Patient preferences for treatment in steroid resistant ulcerative colitis - a discrete-choice experiment

Wickramasekera, Nyantara, Coates, Elizabeth, Barr, Amy, Lee, Matthew J, Blackwell, Sue, Bedford, Hugh, Dames, Nicola, Sebastian, Shaji, Probert, Christopher ORCID: 0000-0003-4550-0239, Shackley, Phil
et al (show 1 more authors) (2022) Patient preferences for treatment in steroid resistant ulcerative colitis - a discrete-choice experiment. SCANDINAVIAN JOURNAL OF GASTROENTEROLOGY, 57 (7). pp. 797-806.

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<h4>Background and aim</h4>Understanding treatment preferences in those patients who are not responding to corticosteroids for ulcerative colitis is important in informing treatment choices. This study aimed to assess the relative importance of treatment characteristics to patients by conducting a discrete-choice experiment.<h4>Methods</h4>Patients completed the questionnaire online. All data were collected between September and December 2020. Participants were shown 13 discrete-choice experiment tasks - a series of side-by-side comparisons of competing, hypothetical treatment characteristics and asked to select a preferred treatment. Survey responses were analysed using descriptive statistics and regression analyses.<h4>Results</h4>115 patients completed the study. Patient preferences were strongest for treatments with a lower chance of side effects, this attribute had the most influence on the choice of treatment patients preferred. The second most important attribute was an improvement in maintaining remission. Conversely, route and frequency of administration were least important on the choice of treatment patients preferred. Respondents were willing to make trade offs and accept treatment benefits to compensate them for receiving a treatment with a less desirable attribute level. Participants were willing to accept a larger benefit of 45% improvement in maintenance of remission to accept a treatment with a higher probability of side effects. The benefit required was smaller with a 10% improvement in remission required to accept a treatment with a lower probability of side effects.<h4>Conclusion</h4>Quantifying preferences helps to identify and prioritise treatment characteristics that are important to patients. The results highlight the importance of careful discussion of side effects, including the magnitude of risk, using visualisation tools during a patient consultation to support decisions.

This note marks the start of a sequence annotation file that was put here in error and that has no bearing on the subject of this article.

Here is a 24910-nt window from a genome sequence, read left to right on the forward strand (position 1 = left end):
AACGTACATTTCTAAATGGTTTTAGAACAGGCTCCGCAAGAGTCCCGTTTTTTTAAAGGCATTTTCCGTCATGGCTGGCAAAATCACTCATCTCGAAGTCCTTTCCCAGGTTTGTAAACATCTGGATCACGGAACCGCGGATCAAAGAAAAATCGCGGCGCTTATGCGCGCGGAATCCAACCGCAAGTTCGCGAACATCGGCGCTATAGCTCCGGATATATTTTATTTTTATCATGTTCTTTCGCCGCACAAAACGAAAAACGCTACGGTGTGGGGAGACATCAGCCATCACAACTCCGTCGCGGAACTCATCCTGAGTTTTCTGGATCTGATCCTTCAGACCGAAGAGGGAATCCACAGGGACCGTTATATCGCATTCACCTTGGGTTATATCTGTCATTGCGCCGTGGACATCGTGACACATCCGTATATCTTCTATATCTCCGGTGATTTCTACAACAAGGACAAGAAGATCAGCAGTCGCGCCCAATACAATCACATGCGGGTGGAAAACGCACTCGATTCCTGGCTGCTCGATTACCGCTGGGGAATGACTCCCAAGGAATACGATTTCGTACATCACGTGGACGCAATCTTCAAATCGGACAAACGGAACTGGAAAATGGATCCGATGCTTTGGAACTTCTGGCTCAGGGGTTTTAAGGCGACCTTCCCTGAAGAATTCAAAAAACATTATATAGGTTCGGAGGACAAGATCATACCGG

Item Type: Article
Uncontrolled Keywords: Ulcerative colitis, patient preference, discrete-choice experiment
Divisions: Faculty of Health and Life Sciences
Faculty of Health and Life Sciences > Institute of Systems, Molecular and Integrative Biology
Depositing User: Symplectic Admin
Date Deposited: 11 Mar 2022 16:53
Last Modified: 18 Jan 2023 21:10
DOI: 10.1080/00365521.2022.2036808
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